by Claire King
When your Gran was little, she'd sit on the pavement waiting for the crab man to come past the top of her street. He'd throw her a skinny crab leg like she was a stray puppy and she'd suck it for hours. She didn't have a Dad; she was a bastard. OK, I did just say that for effect but it's what the neighbours called her.
Your Gran left school at fifteen and started work. Yes, work. What do you think, she had a year off in Cleethorpes? She married her first boyfriend, first baby at nineteen, second at twenty. I was the second baby, she gave birth to me in one of those terraces they demolished last year. No, she wasn't a hippy. Your uncle Jack was born in hospital and he had to wear hospital nappies. The nappies were terry - you washed them. Except the hospital didn't have enough time for that, so when they got weed on they were put straight onto the radiators to dry. Your Gran had a massive fight with the nurses. I know, it's hard to imagine, but she did. In the end, Sister let her check out. So a year later I was born at home and your Grandad went mad because then they had to throw out the bed sheets.
Your Grandad liked things spotless. The house had to be clean - I mean thorough-clean - when he got home from the pit for his tea, or he'd throw his plate at the wall and the gravy would run down onto the carpet. There was always gravy. Afterwards, when he'd calmed down, he would knock your Gran about a bit. Don't look so surprised; it was normal back then. All the miners hit their wives. On Sundays she'd cook a roast. The difference with a roast dinner was you got four kinds of veg and two kinds of potatoes. Your Grandad would go down The Star, and she had to have it on the table for him, hot, when he got back in the door, or else. She'd have us watch for him coming down the road.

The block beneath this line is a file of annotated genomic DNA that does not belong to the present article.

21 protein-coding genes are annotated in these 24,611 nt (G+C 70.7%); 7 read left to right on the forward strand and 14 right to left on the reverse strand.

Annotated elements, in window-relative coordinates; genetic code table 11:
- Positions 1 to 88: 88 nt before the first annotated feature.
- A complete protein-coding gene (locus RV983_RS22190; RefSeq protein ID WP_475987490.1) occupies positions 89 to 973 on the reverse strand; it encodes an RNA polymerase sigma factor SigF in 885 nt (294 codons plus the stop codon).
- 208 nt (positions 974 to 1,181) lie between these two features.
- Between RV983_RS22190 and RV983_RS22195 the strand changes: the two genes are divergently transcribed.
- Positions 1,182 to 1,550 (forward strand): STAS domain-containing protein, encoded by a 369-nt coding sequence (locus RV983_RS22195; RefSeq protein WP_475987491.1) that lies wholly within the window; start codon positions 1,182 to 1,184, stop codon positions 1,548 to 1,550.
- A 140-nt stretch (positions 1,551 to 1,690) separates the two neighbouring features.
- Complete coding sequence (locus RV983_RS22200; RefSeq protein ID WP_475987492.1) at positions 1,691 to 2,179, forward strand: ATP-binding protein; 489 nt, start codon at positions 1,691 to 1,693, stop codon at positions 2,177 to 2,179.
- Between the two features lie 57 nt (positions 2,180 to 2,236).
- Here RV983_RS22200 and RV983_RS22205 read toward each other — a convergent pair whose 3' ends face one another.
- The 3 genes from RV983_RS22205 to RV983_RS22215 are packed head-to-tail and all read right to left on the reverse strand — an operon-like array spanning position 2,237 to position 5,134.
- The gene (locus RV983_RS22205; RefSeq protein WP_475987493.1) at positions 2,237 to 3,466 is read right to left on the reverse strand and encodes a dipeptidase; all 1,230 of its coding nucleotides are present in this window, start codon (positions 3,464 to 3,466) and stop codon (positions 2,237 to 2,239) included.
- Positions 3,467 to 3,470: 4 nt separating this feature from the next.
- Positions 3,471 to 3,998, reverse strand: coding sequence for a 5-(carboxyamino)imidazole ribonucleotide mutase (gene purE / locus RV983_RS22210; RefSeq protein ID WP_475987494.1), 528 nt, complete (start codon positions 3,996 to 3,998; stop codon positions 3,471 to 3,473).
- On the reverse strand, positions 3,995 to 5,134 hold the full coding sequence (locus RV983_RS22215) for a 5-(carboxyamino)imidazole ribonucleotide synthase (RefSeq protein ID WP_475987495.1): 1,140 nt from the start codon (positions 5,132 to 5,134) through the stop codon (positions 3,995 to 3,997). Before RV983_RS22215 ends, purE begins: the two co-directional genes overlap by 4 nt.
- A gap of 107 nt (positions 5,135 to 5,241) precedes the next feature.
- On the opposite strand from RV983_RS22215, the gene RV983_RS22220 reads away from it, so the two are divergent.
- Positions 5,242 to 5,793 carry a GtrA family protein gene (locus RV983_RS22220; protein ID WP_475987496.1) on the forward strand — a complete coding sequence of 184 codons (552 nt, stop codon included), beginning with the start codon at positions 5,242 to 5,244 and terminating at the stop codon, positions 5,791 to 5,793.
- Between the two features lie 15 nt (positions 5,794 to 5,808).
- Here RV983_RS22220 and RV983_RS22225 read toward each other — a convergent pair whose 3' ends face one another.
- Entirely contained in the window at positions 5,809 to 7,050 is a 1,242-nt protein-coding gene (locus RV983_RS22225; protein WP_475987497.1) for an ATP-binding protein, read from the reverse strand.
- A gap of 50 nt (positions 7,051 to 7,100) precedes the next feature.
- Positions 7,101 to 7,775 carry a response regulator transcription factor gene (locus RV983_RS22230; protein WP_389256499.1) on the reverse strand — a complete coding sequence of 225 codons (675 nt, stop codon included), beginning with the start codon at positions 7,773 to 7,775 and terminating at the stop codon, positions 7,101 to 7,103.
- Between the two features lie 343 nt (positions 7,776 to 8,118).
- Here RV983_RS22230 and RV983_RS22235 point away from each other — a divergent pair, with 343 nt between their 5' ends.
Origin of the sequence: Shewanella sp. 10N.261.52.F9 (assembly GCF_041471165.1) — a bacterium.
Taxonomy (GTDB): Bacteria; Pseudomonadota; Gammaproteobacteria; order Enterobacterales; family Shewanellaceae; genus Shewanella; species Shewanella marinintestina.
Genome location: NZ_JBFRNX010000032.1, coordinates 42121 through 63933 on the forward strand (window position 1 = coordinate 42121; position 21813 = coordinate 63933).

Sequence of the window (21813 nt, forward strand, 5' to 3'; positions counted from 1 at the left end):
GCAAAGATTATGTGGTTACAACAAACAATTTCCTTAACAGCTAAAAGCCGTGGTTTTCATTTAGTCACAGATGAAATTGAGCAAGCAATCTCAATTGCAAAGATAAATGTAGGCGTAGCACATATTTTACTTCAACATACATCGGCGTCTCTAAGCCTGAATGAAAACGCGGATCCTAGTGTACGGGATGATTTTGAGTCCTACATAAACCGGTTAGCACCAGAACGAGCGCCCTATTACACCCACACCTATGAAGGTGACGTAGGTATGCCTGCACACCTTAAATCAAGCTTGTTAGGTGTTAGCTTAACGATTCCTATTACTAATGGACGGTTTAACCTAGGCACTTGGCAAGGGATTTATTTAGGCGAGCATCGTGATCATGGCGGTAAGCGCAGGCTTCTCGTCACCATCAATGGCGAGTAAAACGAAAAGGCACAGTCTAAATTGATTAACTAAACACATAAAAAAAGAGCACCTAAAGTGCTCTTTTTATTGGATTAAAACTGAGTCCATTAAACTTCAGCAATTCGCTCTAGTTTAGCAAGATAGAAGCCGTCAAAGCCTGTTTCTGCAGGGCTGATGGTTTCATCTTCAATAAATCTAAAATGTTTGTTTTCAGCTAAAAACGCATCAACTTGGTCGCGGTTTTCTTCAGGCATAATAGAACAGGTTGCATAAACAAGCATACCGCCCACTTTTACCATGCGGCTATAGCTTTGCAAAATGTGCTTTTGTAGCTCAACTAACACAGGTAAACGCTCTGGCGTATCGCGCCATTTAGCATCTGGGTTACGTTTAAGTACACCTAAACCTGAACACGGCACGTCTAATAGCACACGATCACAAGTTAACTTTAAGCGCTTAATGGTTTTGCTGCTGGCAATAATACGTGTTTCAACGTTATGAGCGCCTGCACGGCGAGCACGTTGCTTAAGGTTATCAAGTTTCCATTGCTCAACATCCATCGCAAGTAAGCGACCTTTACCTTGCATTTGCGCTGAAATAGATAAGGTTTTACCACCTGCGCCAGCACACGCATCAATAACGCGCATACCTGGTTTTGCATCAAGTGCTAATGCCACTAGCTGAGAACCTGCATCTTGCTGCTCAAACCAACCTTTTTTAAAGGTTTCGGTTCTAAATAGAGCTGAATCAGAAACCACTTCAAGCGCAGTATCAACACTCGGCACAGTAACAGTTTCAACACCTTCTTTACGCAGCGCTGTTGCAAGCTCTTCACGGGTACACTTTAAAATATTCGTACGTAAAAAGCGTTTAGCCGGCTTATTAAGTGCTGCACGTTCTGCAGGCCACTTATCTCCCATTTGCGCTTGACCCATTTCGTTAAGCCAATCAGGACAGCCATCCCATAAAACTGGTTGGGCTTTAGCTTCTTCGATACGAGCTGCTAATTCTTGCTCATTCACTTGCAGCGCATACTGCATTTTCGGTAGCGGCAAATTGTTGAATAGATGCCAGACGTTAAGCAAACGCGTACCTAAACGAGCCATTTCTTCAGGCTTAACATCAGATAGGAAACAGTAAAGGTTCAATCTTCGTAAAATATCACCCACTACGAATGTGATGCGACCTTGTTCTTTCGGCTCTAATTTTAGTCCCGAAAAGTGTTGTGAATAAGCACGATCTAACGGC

It wasn't like she had all day to spend hoovering, what with two babies, and no car. Twice a week she would push us down to Hillards, a couple of miles down the road and back uphill again with the shopping. The other days she would walk to the bakers, the greengrocers and the butchers, just for what we needed that day. At least our milk was delivered. It clinked onto the doorstep before breakfast, silver topped bottles brought by a man in a milk float. I'm not sure they still have those. It was like a van but different, it was electric. Yes, they had electric cars in the olden days. Look on the internet. No, not on Facebook.
Well here's the punchline then, since you're busy. When your Uncle Jack and I left home, so did she. She packed a bag and moved right away. To a boring island with a garden full of vegetables, and a house she can leave to get dusty without getting a kicking. So yes, you're right, you two have nowt in common. But she's your Gran. Why don't you give her a call?